She stood straight again, the air about her becoming strangely chilled and sharp. Her blue eyes widened and she turned to glance down the alleyway, finding it empty save for a collection of boxes sitting outside the meat-carver’s door. The lanterns here had not been lit yet and the starlight washed over the cobblestones, stretching long shadows over the ground. All was silent and utterly still. But the hairs on the back of her neck began to prickle, standing up one by one as a breath of wind, light and delicate, puffed over her body. It chilled her to the bone and she spun to face the other way; no one. She was alone. But it certainly didn’t feel that way.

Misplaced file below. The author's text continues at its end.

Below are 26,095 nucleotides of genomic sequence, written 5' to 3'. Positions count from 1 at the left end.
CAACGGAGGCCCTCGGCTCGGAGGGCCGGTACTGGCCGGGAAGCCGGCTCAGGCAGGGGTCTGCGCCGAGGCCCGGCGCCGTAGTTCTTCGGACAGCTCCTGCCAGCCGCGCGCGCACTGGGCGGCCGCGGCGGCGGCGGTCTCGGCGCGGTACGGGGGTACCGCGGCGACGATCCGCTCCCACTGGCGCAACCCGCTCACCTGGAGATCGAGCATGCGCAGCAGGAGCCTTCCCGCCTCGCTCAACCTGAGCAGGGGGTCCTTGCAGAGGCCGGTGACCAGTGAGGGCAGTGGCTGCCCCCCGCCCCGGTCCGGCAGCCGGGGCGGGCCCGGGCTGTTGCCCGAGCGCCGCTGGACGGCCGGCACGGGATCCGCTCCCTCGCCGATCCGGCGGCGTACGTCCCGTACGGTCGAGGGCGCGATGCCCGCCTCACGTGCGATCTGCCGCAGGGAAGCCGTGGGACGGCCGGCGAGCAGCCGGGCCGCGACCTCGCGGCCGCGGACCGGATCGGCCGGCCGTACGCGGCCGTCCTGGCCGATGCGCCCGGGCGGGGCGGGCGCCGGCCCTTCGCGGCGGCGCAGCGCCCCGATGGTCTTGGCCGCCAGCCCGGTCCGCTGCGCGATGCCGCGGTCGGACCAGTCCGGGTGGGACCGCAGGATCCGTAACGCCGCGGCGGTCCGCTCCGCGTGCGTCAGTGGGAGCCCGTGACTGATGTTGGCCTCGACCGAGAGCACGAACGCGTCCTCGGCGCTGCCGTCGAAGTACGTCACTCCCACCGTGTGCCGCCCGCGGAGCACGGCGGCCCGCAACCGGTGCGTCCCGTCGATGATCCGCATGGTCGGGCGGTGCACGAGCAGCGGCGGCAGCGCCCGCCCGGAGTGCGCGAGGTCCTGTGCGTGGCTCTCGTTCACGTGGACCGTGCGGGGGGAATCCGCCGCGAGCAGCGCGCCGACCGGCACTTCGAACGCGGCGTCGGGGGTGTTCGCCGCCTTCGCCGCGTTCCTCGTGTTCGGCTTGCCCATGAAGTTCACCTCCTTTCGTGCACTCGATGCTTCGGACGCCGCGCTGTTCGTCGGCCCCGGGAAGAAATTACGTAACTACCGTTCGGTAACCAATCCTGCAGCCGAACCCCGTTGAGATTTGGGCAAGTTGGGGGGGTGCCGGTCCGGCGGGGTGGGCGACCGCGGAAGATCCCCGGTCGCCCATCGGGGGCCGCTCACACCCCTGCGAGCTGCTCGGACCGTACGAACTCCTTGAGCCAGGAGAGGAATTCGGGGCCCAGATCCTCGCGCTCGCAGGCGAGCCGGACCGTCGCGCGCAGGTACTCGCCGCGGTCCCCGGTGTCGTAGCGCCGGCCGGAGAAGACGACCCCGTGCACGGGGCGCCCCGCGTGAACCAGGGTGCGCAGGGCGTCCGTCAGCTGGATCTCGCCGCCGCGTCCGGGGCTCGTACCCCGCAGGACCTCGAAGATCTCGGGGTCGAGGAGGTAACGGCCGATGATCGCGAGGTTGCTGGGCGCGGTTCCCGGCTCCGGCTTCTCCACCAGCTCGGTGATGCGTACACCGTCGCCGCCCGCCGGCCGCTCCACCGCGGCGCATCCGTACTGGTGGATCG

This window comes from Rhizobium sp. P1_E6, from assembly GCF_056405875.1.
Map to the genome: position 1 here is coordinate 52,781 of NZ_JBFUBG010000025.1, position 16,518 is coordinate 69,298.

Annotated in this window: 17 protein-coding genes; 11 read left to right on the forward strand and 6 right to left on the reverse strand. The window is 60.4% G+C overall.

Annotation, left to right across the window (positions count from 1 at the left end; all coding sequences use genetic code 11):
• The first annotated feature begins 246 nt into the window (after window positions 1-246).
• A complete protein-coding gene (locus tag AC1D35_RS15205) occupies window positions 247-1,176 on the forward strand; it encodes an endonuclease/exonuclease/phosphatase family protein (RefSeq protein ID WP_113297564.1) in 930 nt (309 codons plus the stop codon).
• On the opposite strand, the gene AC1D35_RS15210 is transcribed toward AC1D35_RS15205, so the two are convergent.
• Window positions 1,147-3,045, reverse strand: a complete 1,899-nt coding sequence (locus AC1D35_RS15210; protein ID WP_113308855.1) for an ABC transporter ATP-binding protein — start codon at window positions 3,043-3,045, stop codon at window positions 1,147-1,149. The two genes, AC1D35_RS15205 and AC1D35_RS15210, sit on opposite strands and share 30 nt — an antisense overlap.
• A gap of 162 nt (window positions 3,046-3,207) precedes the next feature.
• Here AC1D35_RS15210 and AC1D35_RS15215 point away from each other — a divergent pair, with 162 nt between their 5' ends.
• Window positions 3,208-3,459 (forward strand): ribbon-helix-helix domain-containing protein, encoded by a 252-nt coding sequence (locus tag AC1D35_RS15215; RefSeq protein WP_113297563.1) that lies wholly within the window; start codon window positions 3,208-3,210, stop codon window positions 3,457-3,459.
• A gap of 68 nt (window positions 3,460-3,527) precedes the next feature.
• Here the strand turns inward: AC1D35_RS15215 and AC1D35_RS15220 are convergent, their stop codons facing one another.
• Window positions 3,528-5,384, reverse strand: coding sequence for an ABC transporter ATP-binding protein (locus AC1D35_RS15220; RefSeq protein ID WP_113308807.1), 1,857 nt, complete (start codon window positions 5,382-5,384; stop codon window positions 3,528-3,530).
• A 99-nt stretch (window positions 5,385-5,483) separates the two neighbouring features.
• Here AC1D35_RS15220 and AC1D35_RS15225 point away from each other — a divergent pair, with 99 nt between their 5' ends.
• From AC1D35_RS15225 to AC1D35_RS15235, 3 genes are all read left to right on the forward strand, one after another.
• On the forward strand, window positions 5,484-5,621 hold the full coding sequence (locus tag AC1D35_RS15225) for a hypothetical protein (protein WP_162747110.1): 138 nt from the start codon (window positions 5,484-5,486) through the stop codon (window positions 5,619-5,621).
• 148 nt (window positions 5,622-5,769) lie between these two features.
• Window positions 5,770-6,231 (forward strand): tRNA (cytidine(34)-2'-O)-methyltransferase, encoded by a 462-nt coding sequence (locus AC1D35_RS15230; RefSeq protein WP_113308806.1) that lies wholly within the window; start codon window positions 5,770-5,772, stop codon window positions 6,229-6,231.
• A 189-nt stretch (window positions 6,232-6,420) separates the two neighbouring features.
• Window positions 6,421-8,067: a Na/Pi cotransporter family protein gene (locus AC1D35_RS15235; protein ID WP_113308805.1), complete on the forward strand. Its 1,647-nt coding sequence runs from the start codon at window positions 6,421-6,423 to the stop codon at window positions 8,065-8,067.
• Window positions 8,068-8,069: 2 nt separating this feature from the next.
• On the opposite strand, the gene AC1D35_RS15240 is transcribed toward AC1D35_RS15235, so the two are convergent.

A quick glance over her shoulder back to the way she had come and she saw him then; a different figure from before by size and shape, but draped in the same black cape and cowl. She staggered back a few feet, her father’s blade slipped from her hand to clatter to the stone, barely taking a second to see a ghostly pale hand reaching out from beneath the black folds to extend towards her. She spun and ran, scarcely thinking as she began a headlong sprint out of the city towards her father’s house.

© 2010 Nicole

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Added on December 3, 2010
Last Updated on December 3, 2010



Wichita Falls, TX